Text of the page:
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Reboot Of Nancy Drew Starring @sarahshahi Could Be Heading To NBC

NBC is trying its hand at Nancy Drew.

More than a year after CBS passed on its Sarah Shahi-fronted Nancy Drew, NBC is teaming with Tony Phelan and Joan Rater to redevelop the drama.

The project, which is in development, has an entirely new logline at CBS despite hailing from the same producing team and studio (CBS Television Studios). Here's the new logline: "When the author of the most famous female teen detective series is thrust into a real-life murder mystery, who does she turn to for help? Her two best friends from childhood, who were the inspiration for all those books, and the women who have a real ax to grind about the way their supposed best friend chose to portray them all those years ago."

The CBS version, which made headlines for its inclusive casting of Person of Interest grad Shahi, went to pilot and was described as a contemporary take on the character from the book series. It starred Shahi as Nancy, now in her 30s and working as a detective for the NYPD where she investigated and solved crimes using her uncanny observational skills, all while navigating the complexities of life in a modern world. CBS passed on the pilot in May 2016 after sources at the time said the drama did not come in as strong as the network would have hoped. Multiple industry observers noted that it was a toss-up between Katherine Heigl legal drama Doubt and Drew for the remaining drama slot at CBS. (Doubt, also written by Phelan and Rater, went on to be picked up to series and canceled after only airing a handful of episodes.)

NBC's Nancy Drew will again be written by Phelan and Rater (Grey's Anatomy), who executive produce via their overall deal with CBS TV Studios. Dan Jinks returns to exec produce.

Should Nancy Drew move forward at NBC, it would feature a completely different cast. The CBS take co-starred Anthony Edwards, Vanessa Ferlito, Steve Kazee, Felix Solis, Rob McClure and Debra Monk.

Emma Roberts as Nancy Drew in the 2007 Warner Bros. film adaptation.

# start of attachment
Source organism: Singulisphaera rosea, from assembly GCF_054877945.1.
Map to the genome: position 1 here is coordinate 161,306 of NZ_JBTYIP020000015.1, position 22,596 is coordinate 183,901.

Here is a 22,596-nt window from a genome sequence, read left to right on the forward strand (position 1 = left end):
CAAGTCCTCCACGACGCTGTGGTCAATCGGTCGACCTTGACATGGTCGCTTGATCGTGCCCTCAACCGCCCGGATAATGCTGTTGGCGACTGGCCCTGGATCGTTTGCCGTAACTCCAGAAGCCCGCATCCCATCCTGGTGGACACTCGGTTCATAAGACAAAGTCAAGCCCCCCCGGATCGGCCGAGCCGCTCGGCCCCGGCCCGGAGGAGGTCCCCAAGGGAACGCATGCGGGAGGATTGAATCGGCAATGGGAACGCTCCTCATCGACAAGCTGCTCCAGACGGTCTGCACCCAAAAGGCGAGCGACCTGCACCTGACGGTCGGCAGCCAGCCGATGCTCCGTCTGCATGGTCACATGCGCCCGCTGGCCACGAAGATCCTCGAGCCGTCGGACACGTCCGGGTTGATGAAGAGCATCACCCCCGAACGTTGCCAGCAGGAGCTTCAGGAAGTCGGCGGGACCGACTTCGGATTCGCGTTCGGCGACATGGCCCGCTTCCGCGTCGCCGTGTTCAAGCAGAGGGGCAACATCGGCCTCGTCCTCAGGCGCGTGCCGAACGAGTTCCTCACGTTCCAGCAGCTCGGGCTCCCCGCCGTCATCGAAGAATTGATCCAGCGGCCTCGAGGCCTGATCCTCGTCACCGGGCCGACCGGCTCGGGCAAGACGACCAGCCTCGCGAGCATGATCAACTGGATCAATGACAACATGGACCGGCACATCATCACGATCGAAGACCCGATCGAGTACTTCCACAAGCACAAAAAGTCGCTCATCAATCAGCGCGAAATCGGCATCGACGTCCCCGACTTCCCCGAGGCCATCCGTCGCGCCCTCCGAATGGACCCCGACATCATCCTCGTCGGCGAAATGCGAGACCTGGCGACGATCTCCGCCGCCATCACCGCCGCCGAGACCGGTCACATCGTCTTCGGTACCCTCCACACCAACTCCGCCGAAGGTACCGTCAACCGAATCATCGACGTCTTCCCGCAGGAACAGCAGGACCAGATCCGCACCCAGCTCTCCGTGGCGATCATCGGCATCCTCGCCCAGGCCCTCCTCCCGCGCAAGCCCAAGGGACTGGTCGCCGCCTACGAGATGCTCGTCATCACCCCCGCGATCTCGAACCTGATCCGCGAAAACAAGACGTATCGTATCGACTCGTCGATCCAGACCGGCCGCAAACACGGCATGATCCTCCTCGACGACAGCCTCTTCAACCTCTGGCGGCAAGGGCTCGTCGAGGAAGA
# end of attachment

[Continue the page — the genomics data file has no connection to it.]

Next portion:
Nancy Drew first appeared in books in 1930 and was originally created by Edward Stratemeyer. The beloved books have been ghostwritten by a series of authors and published under the pseudonym Carolyn Keene. The character has evolved in the decades since, though the original series — Nancy Drew Mystery Stories — ran from 1930-2003. The franchise has included spinoff series including Nancy Drew Files and collaborations with The Hardy Boys.

The character of Nancy Drew over time has spawned a TV series — The Hardy Boys/Nancy Drew Mysteries — that ran for three seasons on ABC in the late 1970s and starred Pamela Sue Martin (and later Janet Louise Johnson) as well as Shaun Cassidy and Parker Stevenson. The series was an anthology of sorts, with some episodes focusing only on Nancy Drew, and others on amateur sleuth siblings Frank and Joe Hardy. The series was produced by Glen A. Larson Productions and distributed by Universal Television. (Larson passed away in November 2014.)

The 1970s ABC series was the first to air with Nancy Drew, though CBS and producers Desilu (I Love Lucy) produced a pilot starring Roberta Shore that was based on the movies from the 1930s that ultimately never aired after author Harriet Adams (aka Keene) objected. Several other attempts to launch a TV series have been made in the decades since, including a failed Canadian series in the late '80s and '90s which was canceled midway through its first season following poor ratings. More recently, ABC aired a Nancy Drew TV movie starring Maggie Lawson that was slated to run as a back-door pilot. Despite ordering additional scripts, the project did not move forward.

On the film side, Bonita Granville played Nancy Drew in four Warner Bros. films in the 1930s and, more recently, Emma Roberts (Scream Queens) played the famed sleuth in a 2007 movie from the same studio.

Historically, the character is a feminist icon whose cultural impact has been great and has influenced everyone from Sandra Day O'Connor and Hillary Clinton to Oprah Winfrey and Barbra Streisand and more.

Nancy Drew arrives as broadcast networks continue to look for proven intellectual property in a bid to cut through the cluttered landscape that is quickly approaching 500 scripted originals.

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